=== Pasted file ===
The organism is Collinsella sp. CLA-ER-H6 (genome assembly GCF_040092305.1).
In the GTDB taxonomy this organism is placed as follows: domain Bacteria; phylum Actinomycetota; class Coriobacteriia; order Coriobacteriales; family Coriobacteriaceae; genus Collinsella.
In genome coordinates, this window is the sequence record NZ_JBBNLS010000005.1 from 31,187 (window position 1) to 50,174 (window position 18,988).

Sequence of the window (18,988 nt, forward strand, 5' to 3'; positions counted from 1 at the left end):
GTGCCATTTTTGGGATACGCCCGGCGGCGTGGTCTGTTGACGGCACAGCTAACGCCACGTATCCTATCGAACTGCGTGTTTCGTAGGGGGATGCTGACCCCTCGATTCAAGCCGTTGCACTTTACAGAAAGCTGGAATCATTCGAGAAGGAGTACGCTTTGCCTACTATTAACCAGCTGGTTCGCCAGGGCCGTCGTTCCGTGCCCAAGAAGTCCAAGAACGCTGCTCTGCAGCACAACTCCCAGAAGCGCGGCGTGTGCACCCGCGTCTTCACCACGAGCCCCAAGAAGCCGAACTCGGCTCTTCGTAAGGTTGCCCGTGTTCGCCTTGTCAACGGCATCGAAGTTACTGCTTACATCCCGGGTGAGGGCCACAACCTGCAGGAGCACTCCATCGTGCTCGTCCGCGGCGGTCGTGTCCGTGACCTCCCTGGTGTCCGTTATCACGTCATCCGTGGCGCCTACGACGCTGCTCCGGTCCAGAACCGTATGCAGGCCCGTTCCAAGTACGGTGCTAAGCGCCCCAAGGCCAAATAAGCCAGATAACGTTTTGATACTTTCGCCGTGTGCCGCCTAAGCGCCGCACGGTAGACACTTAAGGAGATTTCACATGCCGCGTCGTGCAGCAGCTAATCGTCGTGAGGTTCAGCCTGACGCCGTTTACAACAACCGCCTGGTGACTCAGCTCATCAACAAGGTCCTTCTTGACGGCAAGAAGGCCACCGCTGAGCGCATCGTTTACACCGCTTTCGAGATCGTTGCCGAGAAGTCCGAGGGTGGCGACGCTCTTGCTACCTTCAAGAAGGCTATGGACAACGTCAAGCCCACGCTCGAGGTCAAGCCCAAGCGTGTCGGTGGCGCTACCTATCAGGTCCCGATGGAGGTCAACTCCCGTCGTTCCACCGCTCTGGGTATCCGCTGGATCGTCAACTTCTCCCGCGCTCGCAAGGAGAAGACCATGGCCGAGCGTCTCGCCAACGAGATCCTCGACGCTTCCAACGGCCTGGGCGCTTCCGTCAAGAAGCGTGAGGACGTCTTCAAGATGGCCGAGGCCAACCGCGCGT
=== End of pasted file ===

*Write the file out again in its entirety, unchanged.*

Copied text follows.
The organism is Collinsella sp. CLA-ER-H6 (genome assembly GCF_040092305.1).
In the GTDB taxonomy this organism is placed as follows: domain Bacteria; phylum Actinomycetota; class Coriobacteriia; order Coriobacteriales; family Coriobacteriaceae; genus Collinsella.
In genome coordinates, this window is the sequence record NZ_JBBNLS010000005.1 from 31,187 (window position 1) to 50,174 (window position 18,988).

Sequence of the window (18,988 nt, forward strand, 5' to 3'; positions counted from 1 at the left end):
GTGCCATTTTTGGGATACGCCCGGCGGCGTGGTCTGTTGACGGCACAGCTAACGCCACGTATCCTATCGAACTGCGTGTTTCGTAGGGGGATGCTGACCCCTCGATTCAAGCCGTTGCACTTTACAGAAAGCTGGAATCATTCGAGAAGGAGTACGCTTTGCCTACTATTAACCAGCTGGTTCGCCAGGGCCGTCGTTCCGTGCCCAAGAAGTCCAAGAACGCTGCTCTGCAGCACAACTCCCAGAAGCGCGGCGTGTGCACCCGCGTCTTCACCACGAGCCCCAAGAAGCCGAACTCGGCTCTTCGTAAGGTTGCCCGTGTTCGCCTTGTCAACGGCATCGAAGTTACTGCTTACATCCCGGGTGAGGGCCACAACCTGCAGGAGCACTCCATCGTGCTCGTCCGCGGCGGTCGTGTCCGTGACCTCCCTGGTGTCCGTTATCACGTCATCCGTGGCGCCTACGACGCTGCTCCGGTCCAGAACCGTATGCAGGCCCGTTCCAAGTACGGTGCTAAGCGCCCCAAGGCCAAATAAGCCAGATAACGTTTTGATACTTTCGCCGTGTGCCGCCTAAGCGCCGCACGGTAGACACTTAAGGAGATTTCACATGCCGCGTCGTGCAGCAGCTAATCGTCGTGAGGTTCAGCCTGACGCCGTTTACAACAACCGCCTGGTGACTCAGCTCATCAACAAGGTCCTTCTTGACGGCAAGAAGGCCACCGCTGAGCGCATCGTTTACACCGCTTTCGAGATCGTTGCCGAGAAGTCCGAGGGTGGCGACGCTCTTGCTACCTTCAAGAAGGCTATGGACAACGTCAAGCCCACGCTCGAGGTCAAGCCCAAGCGTGTCGGTGGCGCTACCTATCAGGTCCCGATGGAGGTCAACTCCCGTCGTTCCACCGCTCTGGGTATCCGCTGGATCGTCAACTTCTCCCGCGCTCGCAAGGAGAAGACCATGGCCGAGCGTCTCGCCAACGAGATCCTCGACGCTTCCAACGGCCTGGGCGCTTCCGTCAAGAAGCGTGAGGACGTCTTCAAGATGGCCGAGGCCAACCGCGCGT